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Trade Politics Hurting Tool Makers
Matthew Coffey said he has the impression that about the only hope for American molders and tool and die makers is for each to discover a product innovation and make a lot of money off it quickly — before mainland China pirates it.
Coffey told the Business Journal the problem is two-fold.
He explained that though the U.S. economy is improving, American-Chinese trade and Washington, D.C.'s indifference to small businesses have molders and tool and die makers in a bind.
"What's happening," says Coffey, "is that the government of the United States has created a hostile tax and regulatory climate for modest-sized tooling firms and the Chinese government is taking full advantage of the situation."
Coffey was speaking with the Business Journal while making preparations for the biennial International Manufacturing Technology Show running Sept. 4 to 11 at Chicago's McCormick Place.
Ten West Michigan regions firms are among well over 1,300 firms registered to exhibit during the five-day event.
And though Coffey said the show is coming near the end of a quarter in which exhibitors were expecting orders to begin picking up, they find themselves facing a progressively steeper competitive disadvantage.
According to Coffey, the Chinese government is inviting major American firms to set up shop in China with Chinese labor. "And they're letting them produce and bring the product back here below the cost that an American company pays for materials," he said.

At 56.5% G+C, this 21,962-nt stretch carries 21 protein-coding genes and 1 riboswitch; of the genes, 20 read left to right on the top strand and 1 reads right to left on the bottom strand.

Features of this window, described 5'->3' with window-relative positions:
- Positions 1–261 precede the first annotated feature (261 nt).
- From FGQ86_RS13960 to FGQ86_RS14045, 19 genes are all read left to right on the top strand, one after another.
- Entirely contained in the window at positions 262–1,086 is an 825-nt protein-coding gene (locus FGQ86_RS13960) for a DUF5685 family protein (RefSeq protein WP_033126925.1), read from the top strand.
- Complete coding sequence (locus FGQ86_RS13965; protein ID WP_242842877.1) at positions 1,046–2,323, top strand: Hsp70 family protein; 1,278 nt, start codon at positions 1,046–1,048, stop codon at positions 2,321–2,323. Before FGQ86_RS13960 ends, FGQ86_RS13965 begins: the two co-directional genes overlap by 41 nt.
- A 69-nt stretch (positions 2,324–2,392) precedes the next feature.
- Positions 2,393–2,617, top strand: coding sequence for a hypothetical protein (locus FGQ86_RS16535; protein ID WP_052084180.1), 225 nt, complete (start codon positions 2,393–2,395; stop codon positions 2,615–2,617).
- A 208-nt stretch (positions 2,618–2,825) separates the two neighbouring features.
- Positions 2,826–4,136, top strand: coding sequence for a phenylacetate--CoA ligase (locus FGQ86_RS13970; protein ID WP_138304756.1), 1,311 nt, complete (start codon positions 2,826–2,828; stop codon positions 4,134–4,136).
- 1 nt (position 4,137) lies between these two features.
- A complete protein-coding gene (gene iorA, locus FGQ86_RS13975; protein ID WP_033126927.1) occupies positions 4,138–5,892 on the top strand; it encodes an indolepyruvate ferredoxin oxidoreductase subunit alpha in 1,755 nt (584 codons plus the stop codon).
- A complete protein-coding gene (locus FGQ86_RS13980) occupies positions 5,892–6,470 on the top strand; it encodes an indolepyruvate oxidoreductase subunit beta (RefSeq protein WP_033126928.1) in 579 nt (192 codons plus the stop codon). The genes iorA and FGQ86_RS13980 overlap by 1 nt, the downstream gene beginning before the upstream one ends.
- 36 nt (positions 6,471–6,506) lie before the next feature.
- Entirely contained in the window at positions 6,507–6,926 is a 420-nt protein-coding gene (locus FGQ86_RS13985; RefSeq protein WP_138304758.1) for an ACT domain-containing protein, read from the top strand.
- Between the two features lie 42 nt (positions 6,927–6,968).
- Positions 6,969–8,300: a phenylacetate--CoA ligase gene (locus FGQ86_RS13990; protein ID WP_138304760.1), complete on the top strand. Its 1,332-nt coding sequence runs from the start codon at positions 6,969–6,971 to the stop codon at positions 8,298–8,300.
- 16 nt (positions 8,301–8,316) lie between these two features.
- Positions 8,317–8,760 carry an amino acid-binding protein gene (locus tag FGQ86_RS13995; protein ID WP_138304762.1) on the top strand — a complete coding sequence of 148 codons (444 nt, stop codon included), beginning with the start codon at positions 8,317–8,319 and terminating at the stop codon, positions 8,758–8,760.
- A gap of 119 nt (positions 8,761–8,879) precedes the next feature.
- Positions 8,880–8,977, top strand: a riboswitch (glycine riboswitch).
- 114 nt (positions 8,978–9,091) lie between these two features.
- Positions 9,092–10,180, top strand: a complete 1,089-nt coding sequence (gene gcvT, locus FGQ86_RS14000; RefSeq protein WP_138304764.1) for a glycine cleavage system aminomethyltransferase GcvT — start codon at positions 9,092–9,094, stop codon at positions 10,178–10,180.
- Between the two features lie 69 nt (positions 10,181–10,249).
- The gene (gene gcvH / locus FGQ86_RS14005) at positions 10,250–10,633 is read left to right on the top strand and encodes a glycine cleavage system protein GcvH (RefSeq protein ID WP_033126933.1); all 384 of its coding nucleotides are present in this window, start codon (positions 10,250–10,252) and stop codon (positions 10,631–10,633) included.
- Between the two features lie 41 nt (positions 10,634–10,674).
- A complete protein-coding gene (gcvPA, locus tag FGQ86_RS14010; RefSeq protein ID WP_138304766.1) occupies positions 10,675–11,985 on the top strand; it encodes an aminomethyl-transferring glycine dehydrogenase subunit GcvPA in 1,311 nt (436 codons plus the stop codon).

"And the OEMs (original equipment manufacturers) are going for it hook, line and sinker," he added.
He said OEMs are investing in China in part because it enables them to pay lower wages and completely skirt the huge cost of employee health benefits.
"The Chinese firms don't give their people raises," he said, "and the OEMs don't have to provide health insurance for them."
It isn't helping domestic producers, Coffey added, that Bush Administration policies are boosting the price of materials.
The Bush White House this spring erected a tariff barrier to foreign steel, thus leading to an increase in the prices which American tooling and machining firms must pay for that commodity.
"The Chinese also are subsidizing raw materials," Coffey added, "and at the same time they're slapping a 17 per cent value added tax on any American product that's exported to them."
The result, he said, is that Beijing and Washington between them have totally distorted the market.
"There's no way an American company can get an edge," Coffey said, "except to be very flexible and to find some way, some innovation, to make a superior product and then exploit it during a brief window before the Chinese get it and start doing the same thing."
He said that as far as the show is concerned, the overriding theme among exhibitors seems to stress making gains in productivity by pushing technology to manufacture things faster, with better quality at lower unit prices.
He said the show will include demonstrations of the ways information technology-based manufacturing can be united with machine tool technology.
The association's first tool show occurred in Cleveland in 1927. It featured 184 exhibitors and 12,000 people attended.
Next month's show will have almost seven times as many exhibitors and about 100,000 visitors, both from all over the globe.